Brooklyn has become synonymous in the popular imagination with rapid gentrification, but it retains extraordinary ethnic, economic, and linguistic diversity. As many as two hundred languages are spoken there, and nearly forty percent of the 2.6 million residents were born abroad. Inspired by the Federal Writers’ Project of the 1930s, Jessica Siegel is taking advantage of her university’s position near the heart of the borough to launch an ambitious community interview project to capture and share their stories.
Siegel will use her Fellowship to expand the Brooklyn College Listening Project, which she and her colleagues started in 2015 to teach students oral history techniques and document the lives of Brooklynites. The project sends these students out to their own neighborhoods and others to conduct interviews, and - with the support of the Fellowship - will bring the interviews to the public in two forms. First, Siegel will work with a design team to create a website to house selections from the interviews, contextual material like maps and images, and resources for educators who wish to use the histories in the classroom or create their own. She will also collaborate with a local museum or art space to mount an exhibition highlighting excerpts from the interviews and photographs, complete with a recording booth to allow museum visitors to sign up and participate in the project.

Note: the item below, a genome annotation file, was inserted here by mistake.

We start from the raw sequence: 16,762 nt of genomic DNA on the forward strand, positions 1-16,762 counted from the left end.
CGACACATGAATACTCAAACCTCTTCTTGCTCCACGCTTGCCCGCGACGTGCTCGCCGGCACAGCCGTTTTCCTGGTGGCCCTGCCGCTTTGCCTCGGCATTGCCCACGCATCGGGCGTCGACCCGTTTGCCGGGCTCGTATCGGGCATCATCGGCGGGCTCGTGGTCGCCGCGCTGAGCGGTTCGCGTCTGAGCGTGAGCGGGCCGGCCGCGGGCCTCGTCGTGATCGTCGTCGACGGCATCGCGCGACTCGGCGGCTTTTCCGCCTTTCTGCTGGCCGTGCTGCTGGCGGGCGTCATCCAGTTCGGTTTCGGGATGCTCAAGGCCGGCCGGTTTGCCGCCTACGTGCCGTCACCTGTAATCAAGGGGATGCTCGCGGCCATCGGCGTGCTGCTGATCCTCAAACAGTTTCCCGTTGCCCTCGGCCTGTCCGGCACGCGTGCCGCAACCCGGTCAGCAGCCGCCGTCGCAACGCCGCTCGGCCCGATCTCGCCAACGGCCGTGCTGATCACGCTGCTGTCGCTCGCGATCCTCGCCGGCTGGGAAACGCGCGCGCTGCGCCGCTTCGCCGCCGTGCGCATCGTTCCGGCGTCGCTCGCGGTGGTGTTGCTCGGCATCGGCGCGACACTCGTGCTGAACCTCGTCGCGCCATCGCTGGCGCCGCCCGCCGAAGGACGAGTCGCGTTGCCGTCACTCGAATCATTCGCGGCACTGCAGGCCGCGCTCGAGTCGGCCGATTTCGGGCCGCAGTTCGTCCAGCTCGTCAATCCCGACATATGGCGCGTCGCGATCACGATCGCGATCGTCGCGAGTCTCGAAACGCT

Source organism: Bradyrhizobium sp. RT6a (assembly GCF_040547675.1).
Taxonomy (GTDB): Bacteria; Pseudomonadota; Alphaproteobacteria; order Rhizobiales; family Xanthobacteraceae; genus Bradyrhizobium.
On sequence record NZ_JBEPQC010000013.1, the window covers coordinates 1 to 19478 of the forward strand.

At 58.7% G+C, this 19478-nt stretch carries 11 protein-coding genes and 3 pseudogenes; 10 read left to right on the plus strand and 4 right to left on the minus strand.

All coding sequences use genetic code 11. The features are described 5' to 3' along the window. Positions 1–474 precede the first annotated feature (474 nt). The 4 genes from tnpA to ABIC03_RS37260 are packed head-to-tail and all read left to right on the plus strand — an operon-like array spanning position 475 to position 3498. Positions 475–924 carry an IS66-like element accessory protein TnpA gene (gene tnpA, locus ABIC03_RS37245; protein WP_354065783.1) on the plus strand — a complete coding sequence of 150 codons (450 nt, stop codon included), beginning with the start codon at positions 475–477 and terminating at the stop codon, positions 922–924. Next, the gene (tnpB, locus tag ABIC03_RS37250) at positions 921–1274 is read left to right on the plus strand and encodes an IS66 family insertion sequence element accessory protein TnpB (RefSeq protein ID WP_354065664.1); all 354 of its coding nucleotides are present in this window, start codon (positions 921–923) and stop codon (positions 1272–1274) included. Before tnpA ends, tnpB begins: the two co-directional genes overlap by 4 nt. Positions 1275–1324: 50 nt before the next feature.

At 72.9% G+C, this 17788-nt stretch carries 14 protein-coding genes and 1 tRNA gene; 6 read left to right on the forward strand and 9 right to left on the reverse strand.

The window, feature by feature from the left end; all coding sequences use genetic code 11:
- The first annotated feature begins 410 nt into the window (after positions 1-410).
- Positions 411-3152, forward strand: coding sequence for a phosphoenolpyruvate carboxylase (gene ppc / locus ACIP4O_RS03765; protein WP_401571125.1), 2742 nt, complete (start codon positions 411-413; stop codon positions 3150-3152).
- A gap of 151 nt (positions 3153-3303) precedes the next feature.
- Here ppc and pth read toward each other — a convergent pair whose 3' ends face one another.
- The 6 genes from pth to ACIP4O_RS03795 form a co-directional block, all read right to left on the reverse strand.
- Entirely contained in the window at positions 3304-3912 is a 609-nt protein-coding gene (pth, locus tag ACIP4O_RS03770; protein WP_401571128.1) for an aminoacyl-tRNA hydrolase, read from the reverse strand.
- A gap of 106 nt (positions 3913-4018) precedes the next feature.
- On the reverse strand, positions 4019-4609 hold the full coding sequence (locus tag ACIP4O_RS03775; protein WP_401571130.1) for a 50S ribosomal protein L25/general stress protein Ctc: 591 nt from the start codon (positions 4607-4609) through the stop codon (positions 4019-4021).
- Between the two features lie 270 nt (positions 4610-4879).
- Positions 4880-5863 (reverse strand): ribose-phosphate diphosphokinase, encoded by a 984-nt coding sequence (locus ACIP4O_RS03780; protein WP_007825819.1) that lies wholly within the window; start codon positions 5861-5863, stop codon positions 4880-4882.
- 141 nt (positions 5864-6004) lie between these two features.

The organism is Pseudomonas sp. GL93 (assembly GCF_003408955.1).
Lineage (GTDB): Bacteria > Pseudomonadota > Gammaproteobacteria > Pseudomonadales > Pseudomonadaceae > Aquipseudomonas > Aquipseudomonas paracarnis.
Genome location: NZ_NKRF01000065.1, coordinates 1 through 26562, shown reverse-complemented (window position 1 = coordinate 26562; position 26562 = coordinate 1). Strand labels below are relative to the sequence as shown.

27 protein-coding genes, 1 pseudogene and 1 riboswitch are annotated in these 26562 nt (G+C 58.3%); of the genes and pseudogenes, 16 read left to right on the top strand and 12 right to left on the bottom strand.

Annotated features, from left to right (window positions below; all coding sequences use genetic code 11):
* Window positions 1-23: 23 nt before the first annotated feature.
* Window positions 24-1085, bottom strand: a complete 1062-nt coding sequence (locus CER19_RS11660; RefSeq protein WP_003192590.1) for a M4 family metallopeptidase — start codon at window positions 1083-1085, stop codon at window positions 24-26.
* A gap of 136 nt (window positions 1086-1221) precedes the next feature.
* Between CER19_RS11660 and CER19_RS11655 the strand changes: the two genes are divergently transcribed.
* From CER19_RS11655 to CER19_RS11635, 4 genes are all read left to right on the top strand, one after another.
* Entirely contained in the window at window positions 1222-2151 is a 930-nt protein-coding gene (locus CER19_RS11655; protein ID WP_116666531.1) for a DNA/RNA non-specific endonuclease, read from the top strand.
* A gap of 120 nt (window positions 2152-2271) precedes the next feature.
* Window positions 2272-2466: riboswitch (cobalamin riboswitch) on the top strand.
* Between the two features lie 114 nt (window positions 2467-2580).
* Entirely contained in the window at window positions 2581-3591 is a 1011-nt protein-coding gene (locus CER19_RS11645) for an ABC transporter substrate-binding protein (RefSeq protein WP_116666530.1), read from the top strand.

Beyond her scholarship, Siegel is an accomplished educator, journalist, and passionate champion of urban stories. During her twelve years as a high-school teacher before becoming a scholar, she introduced hundreds of her students to oral history. Listening to Brooklyn will draw on all these elements of her background to enable the public to listen to, understand, and learn from the life experiences of the people of Brooklyn and the dramatic transformations they have witnessed in the borough.